“The detectives didn’t give us a copy of the order,” the bureau chief, Islam Abdul Karim, told Human Rights Watch. “We were surprised, but two days previously Hamas had issued statements against al-Arabiya, so maybe we shouldn’t have been.” He said that police detectives told him the closure order was “temporary” but did not say how long the office would be closed. Al-Arabiya had not yet decided whether to file a legal appeal against the order, he said. “First we will try to give diplomacy a chance,” he said. Eleven people work in the office.

Ma’an News reported that “officials from the Ministry of Information and security forces” closed its Gaza office and questioned its bureau chief there about a July 24 article. The article cited an Israeli news report that six Muslim Brotherhood officials from Egypt had “smuggled themselves into Gaza to plan an uprising against the [Egyptian] military” on behalf of deposed Egyptian president Mohamed Morsy, the head of the Egyptian Muslim Brotherhood’s political party. Ma’an News reported that it had complained to the office of Hamas prime minister Ismail Haniyeh and the Information Ministry.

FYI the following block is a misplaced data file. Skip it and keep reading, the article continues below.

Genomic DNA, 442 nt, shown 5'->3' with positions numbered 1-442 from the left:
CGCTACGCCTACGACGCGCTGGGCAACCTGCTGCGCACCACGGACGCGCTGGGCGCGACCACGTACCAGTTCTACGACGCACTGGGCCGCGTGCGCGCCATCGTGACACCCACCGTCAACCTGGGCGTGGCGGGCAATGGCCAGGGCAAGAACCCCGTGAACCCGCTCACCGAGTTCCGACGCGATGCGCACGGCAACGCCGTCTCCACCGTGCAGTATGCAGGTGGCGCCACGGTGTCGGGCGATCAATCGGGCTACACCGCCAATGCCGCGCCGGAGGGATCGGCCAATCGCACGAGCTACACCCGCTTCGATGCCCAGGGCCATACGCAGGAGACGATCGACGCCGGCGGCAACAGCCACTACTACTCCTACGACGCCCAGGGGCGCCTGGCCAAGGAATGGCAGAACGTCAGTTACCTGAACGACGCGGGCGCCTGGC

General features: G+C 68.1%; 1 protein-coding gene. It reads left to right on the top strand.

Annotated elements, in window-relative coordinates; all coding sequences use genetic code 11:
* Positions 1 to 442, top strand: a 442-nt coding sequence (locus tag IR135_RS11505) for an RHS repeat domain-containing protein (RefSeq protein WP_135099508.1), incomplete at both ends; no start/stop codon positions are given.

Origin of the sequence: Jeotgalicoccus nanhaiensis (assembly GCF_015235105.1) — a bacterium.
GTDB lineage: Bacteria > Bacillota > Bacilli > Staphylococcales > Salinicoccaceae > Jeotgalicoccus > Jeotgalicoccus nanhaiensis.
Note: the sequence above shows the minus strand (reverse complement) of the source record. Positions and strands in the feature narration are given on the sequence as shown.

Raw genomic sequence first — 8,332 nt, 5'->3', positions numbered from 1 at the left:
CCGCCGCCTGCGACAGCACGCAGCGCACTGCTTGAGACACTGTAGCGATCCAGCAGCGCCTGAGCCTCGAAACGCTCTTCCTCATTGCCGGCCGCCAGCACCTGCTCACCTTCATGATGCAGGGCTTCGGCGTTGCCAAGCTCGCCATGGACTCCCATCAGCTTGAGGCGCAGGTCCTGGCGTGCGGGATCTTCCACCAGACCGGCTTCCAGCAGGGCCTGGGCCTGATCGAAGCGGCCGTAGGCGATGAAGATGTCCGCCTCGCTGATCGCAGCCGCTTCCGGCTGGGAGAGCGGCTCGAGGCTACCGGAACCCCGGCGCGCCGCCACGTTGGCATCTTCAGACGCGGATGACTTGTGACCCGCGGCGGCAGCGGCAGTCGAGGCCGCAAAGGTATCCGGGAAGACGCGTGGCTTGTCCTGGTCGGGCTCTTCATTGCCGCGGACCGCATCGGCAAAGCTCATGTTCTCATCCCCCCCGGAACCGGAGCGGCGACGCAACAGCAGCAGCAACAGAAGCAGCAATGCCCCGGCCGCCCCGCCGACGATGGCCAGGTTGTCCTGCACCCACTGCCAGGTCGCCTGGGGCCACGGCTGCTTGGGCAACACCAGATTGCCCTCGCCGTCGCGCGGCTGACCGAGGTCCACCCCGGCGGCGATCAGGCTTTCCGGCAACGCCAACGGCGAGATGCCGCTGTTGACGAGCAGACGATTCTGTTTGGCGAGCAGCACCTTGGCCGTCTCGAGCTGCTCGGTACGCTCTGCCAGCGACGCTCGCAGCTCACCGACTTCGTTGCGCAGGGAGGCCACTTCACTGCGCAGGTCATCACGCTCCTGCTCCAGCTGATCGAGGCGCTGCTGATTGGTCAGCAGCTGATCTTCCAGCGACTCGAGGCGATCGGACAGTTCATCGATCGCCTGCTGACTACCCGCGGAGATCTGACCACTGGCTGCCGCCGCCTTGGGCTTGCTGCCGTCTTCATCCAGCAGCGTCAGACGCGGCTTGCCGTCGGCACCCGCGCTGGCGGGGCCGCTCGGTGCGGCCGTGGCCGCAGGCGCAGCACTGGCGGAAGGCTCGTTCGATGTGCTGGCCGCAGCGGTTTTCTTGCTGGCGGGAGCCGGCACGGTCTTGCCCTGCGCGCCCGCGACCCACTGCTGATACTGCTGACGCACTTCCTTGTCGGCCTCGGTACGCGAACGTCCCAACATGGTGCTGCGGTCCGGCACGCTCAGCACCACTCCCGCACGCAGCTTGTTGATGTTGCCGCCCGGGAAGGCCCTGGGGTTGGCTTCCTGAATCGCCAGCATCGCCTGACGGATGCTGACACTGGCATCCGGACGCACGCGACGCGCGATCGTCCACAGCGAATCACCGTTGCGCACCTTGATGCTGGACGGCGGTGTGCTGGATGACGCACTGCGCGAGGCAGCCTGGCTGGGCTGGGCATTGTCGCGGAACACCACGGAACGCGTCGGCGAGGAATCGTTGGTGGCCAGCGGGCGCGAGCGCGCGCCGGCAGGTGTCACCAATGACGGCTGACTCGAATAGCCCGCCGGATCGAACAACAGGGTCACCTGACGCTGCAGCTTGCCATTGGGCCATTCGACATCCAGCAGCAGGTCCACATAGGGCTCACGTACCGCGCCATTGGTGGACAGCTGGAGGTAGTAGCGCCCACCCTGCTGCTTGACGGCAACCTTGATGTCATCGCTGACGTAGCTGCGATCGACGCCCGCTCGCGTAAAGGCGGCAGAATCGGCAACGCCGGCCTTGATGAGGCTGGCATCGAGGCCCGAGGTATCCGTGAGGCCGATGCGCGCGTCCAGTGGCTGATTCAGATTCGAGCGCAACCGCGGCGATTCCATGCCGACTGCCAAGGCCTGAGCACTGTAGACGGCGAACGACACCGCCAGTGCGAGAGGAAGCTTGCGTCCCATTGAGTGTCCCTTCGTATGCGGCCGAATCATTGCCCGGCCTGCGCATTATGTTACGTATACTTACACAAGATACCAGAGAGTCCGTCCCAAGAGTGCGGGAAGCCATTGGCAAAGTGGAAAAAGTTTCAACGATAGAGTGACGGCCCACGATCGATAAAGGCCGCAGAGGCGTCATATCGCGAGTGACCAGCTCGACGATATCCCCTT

Police detectives also refused to provide staff of Ma’an News with a copy of the prosecutor general’s closure order, staff told Human Rights Watch. A lawyer for Ma’an News, Shawqi Aissa, told Human Rights Watch that he had not seen the order but hoped to learn more details on July 28 or 29.

Ma’an News quoted an unnamed Hamas official as saying the Gaza government had ordered its closure because it considered that the news agency “deliberately publishes false news reports seeking to incite against Gaza” and was “complicit with Egyptian media outlets in incitement against the Strip and making up lies to harm the image of Palestinian resistance.”